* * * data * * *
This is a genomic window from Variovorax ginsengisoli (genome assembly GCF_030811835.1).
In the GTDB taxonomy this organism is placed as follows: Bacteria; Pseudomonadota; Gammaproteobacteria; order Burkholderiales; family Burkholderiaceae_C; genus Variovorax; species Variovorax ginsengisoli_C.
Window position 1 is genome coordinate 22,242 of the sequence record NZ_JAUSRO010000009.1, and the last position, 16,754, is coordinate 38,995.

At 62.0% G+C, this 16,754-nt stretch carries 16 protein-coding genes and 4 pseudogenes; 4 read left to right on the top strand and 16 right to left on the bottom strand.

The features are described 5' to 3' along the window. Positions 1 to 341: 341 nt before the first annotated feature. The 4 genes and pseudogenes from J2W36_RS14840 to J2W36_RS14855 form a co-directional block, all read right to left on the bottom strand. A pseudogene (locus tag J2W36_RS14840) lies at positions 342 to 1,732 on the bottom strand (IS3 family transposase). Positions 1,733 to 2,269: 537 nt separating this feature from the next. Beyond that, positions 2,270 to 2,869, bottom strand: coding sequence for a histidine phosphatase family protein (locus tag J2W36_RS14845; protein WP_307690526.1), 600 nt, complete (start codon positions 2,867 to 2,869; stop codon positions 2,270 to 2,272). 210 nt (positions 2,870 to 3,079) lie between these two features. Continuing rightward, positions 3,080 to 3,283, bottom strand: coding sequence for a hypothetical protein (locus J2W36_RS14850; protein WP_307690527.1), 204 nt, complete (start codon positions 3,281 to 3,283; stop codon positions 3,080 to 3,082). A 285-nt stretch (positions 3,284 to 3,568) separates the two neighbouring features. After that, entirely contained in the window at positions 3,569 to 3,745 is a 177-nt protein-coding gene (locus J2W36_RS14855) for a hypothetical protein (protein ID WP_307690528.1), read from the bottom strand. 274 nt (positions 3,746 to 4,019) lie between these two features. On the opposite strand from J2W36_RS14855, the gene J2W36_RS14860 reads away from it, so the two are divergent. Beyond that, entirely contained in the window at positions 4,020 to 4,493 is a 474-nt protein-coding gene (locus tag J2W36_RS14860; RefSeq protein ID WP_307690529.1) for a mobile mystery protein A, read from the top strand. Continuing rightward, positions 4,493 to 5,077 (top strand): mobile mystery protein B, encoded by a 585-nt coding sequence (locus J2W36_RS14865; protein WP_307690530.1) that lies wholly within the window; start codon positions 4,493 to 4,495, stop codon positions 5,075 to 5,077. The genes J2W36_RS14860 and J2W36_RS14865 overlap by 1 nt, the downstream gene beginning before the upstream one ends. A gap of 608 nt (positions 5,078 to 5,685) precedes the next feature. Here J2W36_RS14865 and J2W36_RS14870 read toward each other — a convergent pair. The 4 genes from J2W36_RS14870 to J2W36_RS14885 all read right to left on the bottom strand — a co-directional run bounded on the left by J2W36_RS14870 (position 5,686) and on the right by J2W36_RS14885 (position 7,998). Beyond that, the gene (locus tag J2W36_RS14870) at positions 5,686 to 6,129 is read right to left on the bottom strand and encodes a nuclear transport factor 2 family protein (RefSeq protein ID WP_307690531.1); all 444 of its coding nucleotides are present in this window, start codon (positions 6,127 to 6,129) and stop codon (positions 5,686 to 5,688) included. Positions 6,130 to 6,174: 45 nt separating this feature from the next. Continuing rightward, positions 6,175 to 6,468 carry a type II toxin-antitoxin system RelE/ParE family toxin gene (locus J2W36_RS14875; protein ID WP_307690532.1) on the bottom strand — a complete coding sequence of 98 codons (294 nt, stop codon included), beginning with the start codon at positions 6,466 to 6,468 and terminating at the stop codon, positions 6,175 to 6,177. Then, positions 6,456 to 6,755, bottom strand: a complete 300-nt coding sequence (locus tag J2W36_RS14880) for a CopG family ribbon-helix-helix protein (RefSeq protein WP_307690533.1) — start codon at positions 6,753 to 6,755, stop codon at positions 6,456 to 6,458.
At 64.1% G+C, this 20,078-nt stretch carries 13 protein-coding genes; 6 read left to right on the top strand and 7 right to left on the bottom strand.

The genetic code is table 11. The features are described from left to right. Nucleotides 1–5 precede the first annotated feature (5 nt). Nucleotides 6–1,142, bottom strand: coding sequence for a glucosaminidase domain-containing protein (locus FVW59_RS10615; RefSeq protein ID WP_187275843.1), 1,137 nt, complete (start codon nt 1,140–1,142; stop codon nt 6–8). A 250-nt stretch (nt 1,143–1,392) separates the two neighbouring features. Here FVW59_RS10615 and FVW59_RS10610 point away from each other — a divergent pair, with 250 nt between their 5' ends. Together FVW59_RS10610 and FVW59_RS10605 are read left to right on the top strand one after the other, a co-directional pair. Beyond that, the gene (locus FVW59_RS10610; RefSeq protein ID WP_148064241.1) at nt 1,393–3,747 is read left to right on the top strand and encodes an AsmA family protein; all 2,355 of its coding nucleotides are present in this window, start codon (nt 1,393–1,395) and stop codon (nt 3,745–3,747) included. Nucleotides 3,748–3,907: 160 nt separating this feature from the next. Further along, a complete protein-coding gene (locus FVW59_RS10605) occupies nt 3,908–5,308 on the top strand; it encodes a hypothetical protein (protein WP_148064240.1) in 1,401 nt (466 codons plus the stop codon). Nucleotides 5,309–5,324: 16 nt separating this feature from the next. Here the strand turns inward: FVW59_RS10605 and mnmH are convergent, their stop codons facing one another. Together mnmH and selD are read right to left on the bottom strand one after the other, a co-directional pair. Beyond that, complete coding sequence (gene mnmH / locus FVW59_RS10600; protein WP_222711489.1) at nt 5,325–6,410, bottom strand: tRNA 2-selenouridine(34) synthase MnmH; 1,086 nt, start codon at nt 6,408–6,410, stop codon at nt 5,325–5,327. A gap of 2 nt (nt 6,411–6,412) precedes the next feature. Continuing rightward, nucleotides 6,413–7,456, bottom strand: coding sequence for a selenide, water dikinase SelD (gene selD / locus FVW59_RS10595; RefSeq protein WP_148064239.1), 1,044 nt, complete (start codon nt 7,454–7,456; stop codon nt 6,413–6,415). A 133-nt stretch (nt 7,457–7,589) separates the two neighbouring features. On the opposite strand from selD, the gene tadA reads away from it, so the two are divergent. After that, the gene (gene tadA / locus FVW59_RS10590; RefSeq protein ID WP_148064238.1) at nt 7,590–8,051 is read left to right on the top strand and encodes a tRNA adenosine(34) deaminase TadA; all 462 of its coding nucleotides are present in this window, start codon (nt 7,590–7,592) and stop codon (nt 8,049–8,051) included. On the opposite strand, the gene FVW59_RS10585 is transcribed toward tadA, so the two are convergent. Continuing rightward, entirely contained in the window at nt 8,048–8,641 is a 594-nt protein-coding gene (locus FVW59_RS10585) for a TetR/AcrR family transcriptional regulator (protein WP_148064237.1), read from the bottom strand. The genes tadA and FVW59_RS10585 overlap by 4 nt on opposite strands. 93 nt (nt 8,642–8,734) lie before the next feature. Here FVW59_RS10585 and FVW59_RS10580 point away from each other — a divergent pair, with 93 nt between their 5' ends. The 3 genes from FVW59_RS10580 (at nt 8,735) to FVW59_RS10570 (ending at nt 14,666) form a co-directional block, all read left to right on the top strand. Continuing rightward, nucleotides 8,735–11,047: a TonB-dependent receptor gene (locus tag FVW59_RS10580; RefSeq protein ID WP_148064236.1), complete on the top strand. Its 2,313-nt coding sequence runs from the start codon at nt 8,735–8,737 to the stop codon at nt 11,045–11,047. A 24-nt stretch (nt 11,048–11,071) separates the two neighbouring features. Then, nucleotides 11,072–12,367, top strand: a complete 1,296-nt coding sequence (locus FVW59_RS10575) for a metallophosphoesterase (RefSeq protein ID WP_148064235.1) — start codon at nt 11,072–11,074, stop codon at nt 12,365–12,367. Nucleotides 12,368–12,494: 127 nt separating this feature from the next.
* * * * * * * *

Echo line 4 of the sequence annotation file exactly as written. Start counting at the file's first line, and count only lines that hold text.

At 62.0% G+C, this 16,754-nt stretch carries 16 protein-coding genes and 4 pseudogenes; 4 read left to right on the top strand and 16 right to left on the bottom strand.